Wood sculptures

A wooden sculpture of a nude woman sitting and holding her breast.
"Aarwyn" - Wood

These sculptures are protected by several layers of shellac a natural varnish wish does not attract dust and will protect the sculpture from moisture. Thus, very little maintenance is required.

The sculpture is not suitable for outdoor display and must be kept dry at all time. Do not use moisture to clean.

Prolonged exposure to heat or direct sunlight must be avoided as high temperature may cause the glue to expand and temporarily separate some of the layers.

Should a refresh of the varnishing become necessary, it can be accomplished as follows:
In a glass jar, mix a handful of Shellac flakes. ( available from most art supplies stores.) with an equal amount of alcohol (Methylated spirit.) Let the flakes dissolve for 2 to 3 hours.
During that time, clean the surface of the sculpture with a chip brush or a dry soft cloth. (no water.)
When ready, use a chip brush to apply the shellac over the sculpture, taking care of stretching the varnish and to not let it puddle anywhere.
It will dry out in a few hours depending of the conditions.
Avoid working in humid conditions. 
One layer is sufficient to revive the varnish. 

MDF is a very stable and durable material.

Acrylic Sculptures

an orange acrylic sculpture of a nude woman sitting
"Myriam" - Olivier Duhamel

Acrylic carries static electricity which tends to attract dust. A customary dusting off may be required from time to time.

Light glue marks and dark laser burn marks may be visible in places. These marks cannot be removed and are part of the piece for posterity. Any attempt to remove such marks will do more harm than good.

The acrylic sculptures are suitable for outdoor display, except perhaps in heavy frost condition as water may have seeped between layers and expand upon freezing, applying undue pressure between layers. Over several years, this process may weaken the structure.

High quality acrylic is used and sold as being UV resistant, however, only time will tell. It is possible than prolonged exposure to direct sunlight will dull the shine and affect the aspect of the sculpture.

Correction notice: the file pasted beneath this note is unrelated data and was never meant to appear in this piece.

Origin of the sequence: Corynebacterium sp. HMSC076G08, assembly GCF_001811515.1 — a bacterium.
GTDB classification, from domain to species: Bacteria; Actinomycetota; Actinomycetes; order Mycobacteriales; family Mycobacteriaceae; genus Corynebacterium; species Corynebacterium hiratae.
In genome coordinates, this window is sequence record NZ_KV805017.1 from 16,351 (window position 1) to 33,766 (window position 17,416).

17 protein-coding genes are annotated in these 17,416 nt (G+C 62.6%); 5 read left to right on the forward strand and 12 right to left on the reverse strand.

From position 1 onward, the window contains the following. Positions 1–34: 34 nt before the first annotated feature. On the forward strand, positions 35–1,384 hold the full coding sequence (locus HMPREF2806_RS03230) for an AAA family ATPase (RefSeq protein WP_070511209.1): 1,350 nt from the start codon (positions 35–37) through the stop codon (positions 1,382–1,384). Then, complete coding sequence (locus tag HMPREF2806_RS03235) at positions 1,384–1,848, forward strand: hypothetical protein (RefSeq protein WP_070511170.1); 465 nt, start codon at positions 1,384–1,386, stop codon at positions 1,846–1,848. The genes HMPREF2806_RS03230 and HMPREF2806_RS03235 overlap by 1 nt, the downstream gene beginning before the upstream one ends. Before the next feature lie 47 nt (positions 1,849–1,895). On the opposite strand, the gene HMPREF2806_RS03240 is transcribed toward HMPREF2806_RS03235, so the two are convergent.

Two women kissing
"I Kissed a Girl"

These sculptures are cast in silicon bronze and have received an artificial patina. Patina is the natural process of metal oxidisation which modifies and darken the natural coppery colour of the alloy over time. This process is considerably accelerated by the artist by applying several oxides at various temperatures.

Chemicals residues may remain active for many years and subtly affect the colour of your bronze. The sculptures have been sealed by a layer of shoe wax which will protect exposure to the atmosphere and prevent further oxidation.

Should the sculpture become dull under frequent handling, its shine can be revived with a soft cloth.



Sculpture of a couple kissing
Zaire and friend, resin figurine by Olivier Duhamel

The resin figurines have been finished with several layers of a quality enamel.

This paint is very durable and can be washed with soapy water. 

However, accidental shock may cause the paint to chip resulting in unsightly dents in the surface. 

Should a touch up become necessary, first sand down the affected area using a fine sandpaper. 

Use a quality enamel spray can of quality enamel of the same colour. Most enamels are compatible and will adhere on the previous coat without any preparation required. Follow the instructions of the manufacturer. 

It is possible that you will not find the exact same colour, in which case you may have to repaint the entire figurine instead of a simple touch up.  It is preferable to apply several thin layers rather than one heavy one, this to avoid runoffs. 

Some of these figurines have been sold without any paint finish, in which case it is possible that the resin has discolored under the effects of UV. The only possible remedy is to paint over the resin. Follow the same instructions as above.